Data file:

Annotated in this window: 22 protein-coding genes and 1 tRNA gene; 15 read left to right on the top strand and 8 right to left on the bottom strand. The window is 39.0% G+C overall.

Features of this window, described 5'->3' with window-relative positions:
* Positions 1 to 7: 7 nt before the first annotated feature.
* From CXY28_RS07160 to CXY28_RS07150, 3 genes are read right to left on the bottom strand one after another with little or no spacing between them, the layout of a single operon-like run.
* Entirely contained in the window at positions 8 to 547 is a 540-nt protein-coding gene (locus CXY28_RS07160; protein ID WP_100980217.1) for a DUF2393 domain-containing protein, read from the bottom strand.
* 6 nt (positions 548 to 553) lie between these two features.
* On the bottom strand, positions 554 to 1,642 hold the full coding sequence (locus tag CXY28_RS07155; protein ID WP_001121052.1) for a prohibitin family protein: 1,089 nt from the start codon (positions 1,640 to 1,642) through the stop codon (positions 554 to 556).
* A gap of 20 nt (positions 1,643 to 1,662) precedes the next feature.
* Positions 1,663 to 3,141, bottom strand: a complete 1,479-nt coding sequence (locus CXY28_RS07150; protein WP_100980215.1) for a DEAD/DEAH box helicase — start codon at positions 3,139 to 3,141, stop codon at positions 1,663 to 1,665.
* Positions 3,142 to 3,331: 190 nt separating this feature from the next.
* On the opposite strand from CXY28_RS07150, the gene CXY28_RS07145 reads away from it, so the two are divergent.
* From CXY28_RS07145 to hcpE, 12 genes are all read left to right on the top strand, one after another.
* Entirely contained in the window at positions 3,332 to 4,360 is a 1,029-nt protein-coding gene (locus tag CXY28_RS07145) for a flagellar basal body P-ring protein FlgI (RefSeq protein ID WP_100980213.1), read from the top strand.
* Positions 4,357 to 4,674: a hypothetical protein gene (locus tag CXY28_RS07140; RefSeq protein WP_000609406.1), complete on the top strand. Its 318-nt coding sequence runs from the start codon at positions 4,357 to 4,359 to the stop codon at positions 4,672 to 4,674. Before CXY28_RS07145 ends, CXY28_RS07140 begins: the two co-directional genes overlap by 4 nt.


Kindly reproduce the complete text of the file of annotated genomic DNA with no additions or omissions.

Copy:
Annotated in this window: 22 protein-coding genes and 1 tRNA gene; 15 read left to right on the top strand and 8 right to left on the bottom strand. The window is 39.0% G+C overall.

Features of this window, described 5'->3' with window-relative positions:
* Positions 1 to 7: 7 nt before the first annotated feature.
* From CXY28_RS07160 to CXY28_RS07150, 3 genes are read right to left on the bottom strand one after another with little or no spacing between them, the layout of a single operon-like run.
* Entirely contained in the window at positions 8 to 547 is a 540-nt protein-coding gene (locus CXY28_RS07160; protein ID WP_100980217.1) for a DUF2393 domain-containing protein, read from the bottom strand.
* 6 nt (positions 548 to 553) lie between these two features.
* On the bottom strand, positions 554 to 1,642 hold the full coding sequence (locus tag CXY28_RS07155; protein ID WP_001121052.1) for a prohibitin family protein: 1,089 nt from the start codon (positions 1,640 to 1,642) through the stop codon (positions 554 to 556).
* A gap of 20 nt (positions 1,643 to 1,662) precedes the next feature.
* Positions 1,663 to 3,141, bottom strand: a complete 1,479-nt coding sequence (locus CXY28_RS07150; protein WP_100980215.1) for a DEAD/DEAH box helicase — start codon at positions 3,139 to 3,141, stop codon at positions 1,663 to 1,665.
* Positions 3,142 to 3,331: 190 nt separating this feature from the next.
* On the opposite strand from CXY28_RS07150, the gene CXY28_RS07145 reads away from it, so the two are divergent.
* From CXY28_RS07145 to hcpE, 12 genes are all read left to right on the top strand, one after another.
* Entirely contained in the window at positions 3,332 to 4,360 is a 1,029-nt protein-coding gene (locus tag CXY28_RS07145) for a flagellar basal body P-ring protein FlgI (RefSeq protein ID WP_100980213.1), read from the top strand.
* Positions 4,357 to 4,674: a hypothetical protein gene (locus tag CXY28_RS07140; RefSeq protein WP_000609406.1), complete on the top strand. Its 318-nt coding sequence runs from the start codon at positions 4,357 to 4,359 to the stop codon at positions 4,672 to 4,674. Before CXY28_RS07145 ends, CXY28_RS07140 begins: the two co-directional genes overlap by 4 nt.